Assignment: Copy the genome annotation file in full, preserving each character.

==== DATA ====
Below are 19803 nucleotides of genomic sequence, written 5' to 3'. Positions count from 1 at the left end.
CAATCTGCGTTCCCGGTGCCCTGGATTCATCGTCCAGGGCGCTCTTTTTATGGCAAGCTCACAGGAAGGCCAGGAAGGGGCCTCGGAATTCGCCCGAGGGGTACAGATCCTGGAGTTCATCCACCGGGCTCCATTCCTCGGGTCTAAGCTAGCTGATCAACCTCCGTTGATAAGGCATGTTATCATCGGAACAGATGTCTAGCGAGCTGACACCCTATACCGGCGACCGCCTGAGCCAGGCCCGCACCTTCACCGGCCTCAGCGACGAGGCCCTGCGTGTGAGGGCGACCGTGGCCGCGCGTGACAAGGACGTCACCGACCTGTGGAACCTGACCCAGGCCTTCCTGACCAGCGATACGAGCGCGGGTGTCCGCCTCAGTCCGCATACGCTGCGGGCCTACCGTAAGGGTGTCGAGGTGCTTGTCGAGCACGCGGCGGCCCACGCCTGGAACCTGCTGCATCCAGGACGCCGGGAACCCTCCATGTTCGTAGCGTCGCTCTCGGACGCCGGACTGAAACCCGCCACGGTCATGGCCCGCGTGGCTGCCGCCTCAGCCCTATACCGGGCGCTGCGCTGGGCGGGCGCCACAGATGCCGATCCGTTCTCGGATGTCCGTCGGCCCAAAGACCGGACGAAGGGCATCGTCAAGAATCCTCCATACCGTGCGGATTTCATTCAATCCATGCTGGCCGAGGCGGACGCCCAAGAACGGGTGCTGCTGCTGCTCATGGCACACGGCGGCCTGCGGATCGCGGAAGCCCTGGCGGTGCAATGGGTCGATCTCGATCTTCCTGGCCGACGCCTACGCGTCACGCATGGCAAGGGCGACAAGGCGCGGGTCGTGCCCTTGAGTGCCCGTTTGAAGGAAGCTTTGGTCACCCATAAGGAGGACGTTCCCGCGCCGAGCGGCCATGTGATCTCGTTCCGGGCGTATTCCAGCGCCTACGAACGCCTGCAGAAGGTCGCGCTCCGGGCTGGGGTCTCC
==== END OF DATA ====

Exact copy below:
Below are 19803 nucleotides of genomic sequence, written 5' to 3'. Positions count from 1 at the left end.
CAATCTGCGTTCCCGGTGCCCTGGATTCATCGTCCAGGGCGCTCTTTTTATGGCAAGCTCACAGGAAGGCCAGGAAGGGGCCTCGGAATTCGCCCGAGGGGTACAGATCCTGGAGTTCATCCACCGGGCTCCATTCCTCGGGTCTAAGCTAGCTGATCAACCTCCGTTGATAAGGCATGTTATCATCGGAACAGATGTCTAGCGAGCTGACACCCTATACCGGCGACCGCCTGAGCCAGGCCCGCACCTTCACCGGCCTCAGCGACGAGGCCCTGCGTGTGAGGGCGACCGTGGCCGCGCGTGACAAGGACGTCACCGACCTGTGGAACCTGACCCAGGCCTTCCTGACCAGCGATACGAGCGCGGGTGTCCGCCTCAGTCCGCATACGCTGCGGGCCTACCGTAAGGGTGTCGAGGTGCTTGTCGAGCACGCGGCGGCCCACGCCTGGAACCTGCTGCATCCAGGACGCCGGGAACCCTCCATGTTCGTAGCGTCGCTCTCGGACGCCGGACTGAAACCCGCCACGGTCATGGCCCGCGTGGCTGCCGCCTCAGCCCTATACCGGGCGCTGCGCTGGGCGGGCGCCACAGATGCCGATCCGTTCTCGGATGTCCGTCGGCCCAAAGACCGGACGAAGGGCATCGTCAAGAATCCTCCATACCGTGCGGATTTCATTCAATCCATGCTGGCCGAGGCGGACGCCCAAGAACGGGTGCTGCTGCTGCTCATGGCACACGGCGGCCTGCGGATCGCGGAAGCCCTGGCGGTGCAATGGGTCGATCTCGATCTTCCTGGCCGACGCCTACGCGTCACGCATGGCAAGGGCGACAAGGCGCGGGTCGTGCCCTTGAGTGCCCGTTTGAAGGAAGCTTTGGTCACCCATAAGGAGGACGTTCCCGCGCCGAGCGGCCATGTGATCTCGTTCCGGGCGTATTCCAGCGCCTACGAACGCCTGCAGAAGGTCGCGCTCCGGGCTGGGGTCTCC